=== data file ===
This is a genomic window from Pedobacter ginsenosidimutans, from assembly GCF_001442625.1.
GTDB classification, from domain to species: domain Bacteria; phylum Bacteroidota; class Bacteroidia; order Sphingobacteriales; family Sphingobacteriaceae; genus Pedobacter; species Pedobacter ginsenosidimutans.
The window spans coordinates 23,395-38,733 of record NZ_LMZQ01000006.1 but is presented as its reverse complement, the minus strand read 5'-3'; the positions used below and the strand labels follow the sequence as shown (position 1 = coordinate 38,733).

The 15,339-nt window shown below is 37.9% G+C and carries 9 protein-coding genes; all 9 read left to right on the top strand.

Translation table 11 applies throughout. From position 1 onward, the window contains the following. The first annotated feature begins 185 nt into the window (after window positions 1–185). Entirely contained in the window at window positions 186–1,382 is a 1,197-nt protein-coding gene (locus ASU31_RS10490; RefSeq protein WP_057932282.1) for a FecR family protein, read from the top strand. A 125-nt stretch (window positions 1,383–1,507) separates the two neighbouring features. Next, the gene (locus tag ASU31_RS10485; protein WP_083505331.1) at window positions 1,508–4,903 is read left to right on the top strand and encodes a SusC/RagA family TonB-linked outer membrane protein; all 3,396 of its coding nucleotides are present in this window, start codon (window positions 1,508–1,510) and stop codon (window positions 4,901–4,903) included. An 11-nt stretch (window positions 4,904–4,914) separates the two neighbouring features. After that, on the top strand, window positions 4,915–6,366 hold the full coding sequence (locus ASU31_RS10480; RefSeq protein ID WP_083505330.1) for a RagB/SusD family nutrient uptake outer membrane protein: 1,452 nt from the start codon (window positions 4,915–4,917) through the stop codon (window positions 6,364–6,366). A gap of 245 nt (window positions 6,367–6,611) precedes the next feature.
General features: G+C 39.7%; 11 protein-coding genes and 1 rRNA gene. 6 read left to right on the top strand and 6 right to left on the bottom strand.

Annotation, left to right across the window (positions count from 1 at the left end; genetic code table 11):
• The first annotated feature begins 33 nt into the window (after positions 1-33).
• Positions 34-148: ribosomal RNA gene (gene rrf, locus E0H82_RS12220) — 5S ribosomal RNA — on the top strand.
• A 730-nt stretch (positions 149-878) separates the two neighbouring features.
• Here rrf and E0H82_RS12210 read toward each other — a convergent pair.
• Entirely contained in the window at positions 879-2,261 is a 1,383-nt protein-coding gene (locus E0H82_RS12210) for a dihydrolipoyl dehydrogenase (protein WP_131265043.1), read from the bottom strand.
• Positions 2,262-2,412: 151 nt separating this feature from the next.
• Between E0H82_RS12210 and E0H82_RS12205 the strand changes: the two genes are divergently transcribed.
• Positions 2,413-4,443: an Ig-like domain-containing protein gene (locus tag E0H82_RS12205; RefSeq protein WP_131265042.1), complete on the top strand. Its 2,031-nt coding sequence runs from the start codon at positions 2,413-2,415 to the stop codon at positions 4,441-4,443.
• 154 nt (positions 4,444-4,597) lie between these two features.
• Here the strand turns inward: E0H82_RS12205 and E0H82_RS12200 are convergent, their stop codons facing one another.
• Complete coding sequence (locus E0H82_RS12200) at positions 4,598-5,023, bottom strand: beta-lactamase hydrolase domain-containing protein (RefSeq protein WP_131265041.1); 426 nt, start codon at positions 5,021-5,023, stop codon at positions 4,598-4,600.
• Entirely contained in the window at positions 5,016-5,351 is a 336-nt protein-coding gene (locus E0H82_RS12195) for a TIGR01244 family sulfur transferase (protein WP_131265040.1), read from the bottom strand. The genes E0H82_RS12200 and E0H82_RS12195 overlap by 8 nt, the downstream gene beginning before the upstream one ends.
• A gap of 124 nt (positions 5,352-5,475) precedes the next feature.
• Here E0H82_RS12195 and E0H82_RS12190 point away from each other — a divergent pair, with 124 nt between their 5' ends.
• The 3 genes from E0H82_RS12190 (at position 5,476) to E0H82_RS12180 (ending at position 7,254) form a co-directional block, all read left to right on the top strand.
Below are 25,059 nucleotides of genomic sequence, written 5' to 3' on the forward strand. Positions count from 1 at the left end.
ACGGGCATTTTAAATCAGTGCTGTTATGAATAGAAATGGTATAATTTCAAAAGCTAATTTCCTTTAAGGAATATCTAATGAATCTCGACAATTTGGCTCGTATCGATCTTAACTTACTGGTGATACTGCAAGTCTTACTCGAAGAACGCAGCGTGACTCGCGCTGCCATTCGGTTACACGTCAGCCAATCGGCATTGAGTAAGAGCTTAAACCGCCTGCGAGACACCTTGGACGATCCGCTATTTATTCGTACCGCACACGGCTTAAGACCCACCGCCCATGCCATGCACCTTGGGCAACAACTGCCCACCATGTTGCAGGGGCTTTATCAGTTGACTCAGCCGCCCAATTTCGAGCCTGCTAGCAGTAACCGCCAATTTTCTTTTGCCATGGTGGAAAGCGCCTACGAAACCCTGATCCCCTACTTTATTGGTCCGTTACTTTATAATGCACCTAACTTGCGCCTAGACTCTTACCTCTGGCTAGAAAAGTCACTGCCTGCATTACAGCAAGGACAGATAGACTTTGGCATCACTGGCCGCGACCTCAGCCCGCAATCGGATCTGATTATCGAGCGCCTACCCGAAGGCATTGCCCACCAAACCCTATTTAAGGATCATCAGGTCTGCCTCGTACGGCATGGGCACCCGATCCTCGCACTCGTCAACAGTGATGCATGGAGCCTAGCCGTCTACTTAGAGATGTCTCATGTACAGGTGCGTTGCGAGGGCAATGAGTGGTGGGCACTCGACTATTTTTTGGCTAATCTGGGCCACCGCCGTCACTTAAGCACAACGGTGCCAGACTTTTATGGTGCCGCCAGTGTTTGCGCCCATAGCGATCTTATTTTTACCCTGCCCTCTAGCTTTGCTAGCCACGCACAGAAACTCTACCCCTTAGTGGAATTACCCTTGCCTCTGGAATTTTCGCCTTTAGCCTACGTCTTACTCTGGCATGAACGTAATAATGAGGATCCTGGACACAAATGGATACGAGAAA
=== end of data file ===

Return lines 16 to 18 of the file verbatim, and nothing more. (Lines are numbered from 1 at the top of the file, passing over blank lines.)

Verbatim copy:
• 154 nt (positions 4,444-4,597) lie between these two features.
• Here the strand turns inward: E0H82_RS12205 and E0H82_RS12200 are convergent, their stop codons facing one another.
• Complete coding sequence (locus E0H82_RS12200) at positions 4,598-5,023, bottom strand: beta-lactamase hydrolase domain-containing protein (RefSeq protein WP_131265041.1); 426 nt, start codon at positions 5,021-5,023, stop codon at positions 4,598-4,600.